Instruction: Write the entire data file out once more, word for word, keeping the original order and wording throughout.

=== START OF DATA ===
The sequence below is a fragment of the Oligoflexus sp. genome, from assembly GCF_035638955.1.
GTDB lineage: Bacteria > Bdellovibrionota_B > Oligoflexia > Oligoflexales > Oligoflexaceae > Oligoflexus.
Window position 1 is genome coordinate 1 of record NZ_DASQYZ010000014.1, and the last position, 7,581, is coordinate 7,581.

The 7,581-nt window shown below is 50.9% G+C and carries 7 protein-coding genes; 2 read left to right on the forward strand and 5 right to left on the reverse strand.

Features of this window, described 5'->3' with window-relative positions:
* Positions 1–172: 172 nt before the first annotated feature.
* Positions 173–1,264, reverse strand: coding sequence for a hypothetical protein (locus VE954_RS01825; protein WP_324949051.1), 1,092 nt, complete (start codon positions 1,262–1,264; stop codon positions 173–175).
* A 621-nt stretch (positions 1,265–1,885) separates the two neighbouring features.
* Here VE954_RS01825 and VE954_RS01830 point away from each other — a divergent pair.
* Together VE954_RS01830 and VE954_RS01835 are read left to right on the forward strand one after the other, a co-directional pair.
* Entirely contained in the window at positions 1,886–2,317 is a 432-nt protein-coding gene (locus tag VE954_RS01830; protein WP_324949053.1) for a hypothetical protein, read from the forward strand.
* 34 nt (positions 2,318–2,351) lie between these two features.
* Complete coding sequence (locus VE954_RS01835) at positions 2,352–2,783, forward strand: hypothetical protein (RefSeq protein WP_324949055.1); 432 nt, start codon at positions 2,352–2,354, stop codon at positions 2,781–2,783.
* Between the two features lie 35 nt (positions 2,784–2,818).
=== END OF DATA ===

The sequence below is a fragment of the Oligoflexus sp. genome, from assembly GCF_035638955.1.
GTDB lineage: Bacteria > Bdellovibrionota_B > Oligoflexia > Oligoflexales > Oligoflexaceae > Oligoflexus.
Window position 1 is genome coordinate 1 of record NZ_DASQYZ010000014.1, and the last position, 7,581, is coordinate 7,581.

The 7,581-nt window shown below is 50.9% G+C and carries 7 protein-coding genes; 2 read left to right on the forward strand and 5 right to left on the reverse strand.

Features of this window, described 5'->3' with window-relative positions:
* Positions 1–172: 172 nt before the first annotated feature.
* Positions 173–1,264, reverse strand: coding sequence for a hypothetical protein (locus VE954_RS01825; protein WP_324949051.1), 1,092 nt, complete (start codon positions 1,262–1,264; stop codon positions 173–175).
* A 621-nt stretch (positions 1,265–1,885) separates the two neighbouring features.
* Here VE954_RS01825 and VE954_RS01830 point away from each other — a divergent pair.
* Together VE954_RS01830 and VE954_RS01835 are read left to right on the forward strand one after the other, a co-directional pair.
* Entirely contained in the window at positions 1,886–2,317 is a 432-nt protein-coding gene (locus tag VE954_RS01830; protein WP_324949053.1) for a hypothetical protein, read from the forward strand.
* 34 nt (positions 2,318–2,351) lie between these two features.
* Complete coding sequence (locus VE954_RS01835) at positions 2,352–2,783, forward strand: hypothetical protein (RefSeq protein WP_324949055.1); 432 nt, start codon at positions 2,352–2,354, stop codon at positions 2,781–2,783.
* Between the two features lie 35 nt (positions 2,784–2,818).